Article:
(Reuters) -- Shares in South Korea's Samsung Electronics extended their heavy slide Thursday, on speculation that archrival Apple Inc is looking to cut its reliance on Samsung memory chips and turn increasingly to Japanese chipmaker Elpida.
Samsung shares fell 2 percent to a two-month low in morning trade, having shed more than $10 billion since an online Taiwanese trade news site reported on Wednesday that Apple had placed large new orders with the struggling Elpida for dynamic random access memory (DRAM) chips used in mobile devices.
However, one industry analyst and two sources familiar with Elpida's sales suggested the selloff in Samsung stock had been overdone, noting Elpida's current production offered limited scope in the short term to take market share from Samsung.
One source said Elpida was already selling more than half of its DRAM mobile chips to Apple, an estimate supported by Merrill Lynch.
Apple has been diversifying its suppliers and the deal with Elpida had no major impact on other major suppliers as Elpida's share of the global mobile DRAM market is quite small, said the source, who was not authorized to speak to the media.
Taiwan's DigiTimes said Apple had recently placed large mobile DRAM orders with Elpida's plant in Hiroshima, Japan. The report sent shares in both Samsung and rival South Korean chipmaker SK hynix tumbling on Wednesday.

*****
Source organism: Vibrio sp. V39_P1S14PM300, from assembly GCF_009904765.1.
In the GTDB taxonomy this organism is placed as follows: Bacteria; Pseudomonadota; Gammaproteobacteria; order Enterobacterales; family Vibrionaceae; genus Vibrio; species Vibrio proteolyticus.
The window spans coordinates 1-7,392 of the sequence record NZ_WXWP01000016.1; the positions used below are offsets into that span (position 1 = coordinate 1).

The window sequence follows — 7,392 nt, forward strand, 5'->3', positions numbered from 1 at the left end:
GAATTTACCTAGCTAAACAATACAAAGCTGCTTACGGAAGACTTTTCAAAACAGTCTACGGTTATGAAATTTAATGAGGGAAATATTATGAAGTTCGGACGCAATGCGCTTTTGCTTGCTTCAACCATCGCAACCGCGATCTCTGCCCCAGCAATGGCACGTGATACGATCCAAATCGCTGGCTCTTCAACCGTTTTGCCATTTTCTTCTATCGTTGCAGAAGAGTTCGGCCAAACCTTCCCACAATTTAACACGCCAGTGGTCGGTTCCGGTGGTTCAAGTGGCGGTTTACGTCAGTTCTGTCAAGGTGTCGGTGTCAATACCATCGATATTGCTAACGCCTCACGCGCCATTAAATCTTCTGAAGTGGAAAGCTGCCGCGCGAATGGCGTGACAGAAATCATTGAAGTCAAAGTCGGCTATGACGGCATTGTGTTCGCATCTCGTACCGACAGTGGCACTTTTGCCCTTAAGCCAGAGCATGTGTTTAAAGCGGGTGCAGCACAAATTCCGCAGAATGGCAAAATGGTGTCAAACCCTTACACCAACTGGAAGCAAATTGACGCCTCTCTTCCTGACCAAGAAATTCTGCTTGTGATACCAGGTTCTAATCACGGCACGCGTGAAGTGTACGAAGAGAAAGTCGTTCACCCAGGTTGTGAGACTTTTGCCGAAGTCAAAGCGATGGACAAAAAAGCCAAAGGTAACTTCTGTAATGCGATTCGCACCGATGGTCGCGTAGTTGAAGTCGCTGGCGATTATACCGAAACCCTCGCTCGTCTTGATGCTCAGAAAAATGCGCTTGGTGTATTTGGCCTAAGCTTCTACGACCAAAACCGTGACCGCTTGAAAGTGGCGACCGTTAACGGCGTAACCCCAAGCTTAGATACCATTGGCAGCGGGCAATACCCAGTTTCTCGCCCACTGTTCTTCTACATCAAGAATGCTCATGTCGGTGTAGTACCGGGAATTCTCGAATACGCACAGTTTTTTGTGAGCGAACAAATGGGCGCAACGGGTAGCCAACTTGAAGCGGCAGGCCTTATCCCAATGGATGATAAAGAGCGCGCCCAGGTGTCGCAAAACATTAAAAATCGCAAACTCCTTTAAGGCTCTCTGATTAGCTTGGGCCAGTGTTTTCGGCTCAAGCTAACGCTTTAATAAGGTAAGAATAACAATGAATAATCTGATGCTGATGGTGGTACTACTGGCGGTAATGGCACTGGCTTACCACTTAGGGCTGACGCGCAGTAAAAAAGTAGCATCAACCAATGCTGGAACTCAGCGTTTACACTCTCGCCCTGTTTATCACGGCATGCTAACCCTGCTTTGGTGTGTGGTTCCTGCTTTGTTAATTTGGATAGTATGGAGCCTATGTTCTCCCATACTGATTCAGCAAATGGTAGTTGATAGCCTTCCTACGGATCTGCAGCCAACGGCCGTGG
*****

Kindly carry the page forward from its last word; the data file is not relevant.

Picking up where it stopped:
However, in contrast to Samsung's continued slide, shares in SK hynix rallied 3.3 percent on Thursday.
(There's) nothing new in our view given Elpida usually assigns about 40-60 percent of its mobile DRAM capacity for Apple according to our channel checks, Merrill Lynch analyst Simon Woo said.
Lee Sun-tae, an analyst at NH Investment & Securities, agreed: The market is overreacting to the news. Mobile DRAM accounts for only 10 percent of Samsung's overall operating profit of around 26 trillion estimated for this year.
U.S.-based Micron Technology Corp is in talks to acquire Elpida's business as the Japanese firm tries to restructure after tough market conditions and global competition drove it into bankruptcy protection.
Apple did not response to queries on the report and Micron declined to comment. Samsung and Elpida's court-appointed trustees also declined to comment.
Samsung controls over 50 percent of global mobile DRAM market, which is set to grow rapidly due to booming smartphone and tablet sales. SK hynix has around 22 percent, followed by Elpida with around 16 percent, according to analysts.
Elpida has attracted interest from bidders mainly due to its mobile DRAM technology. SK hynix also participated in the first round of auction for Elpida.
(Reporting by Miyoung Kim; Editing by Mark Bendeich)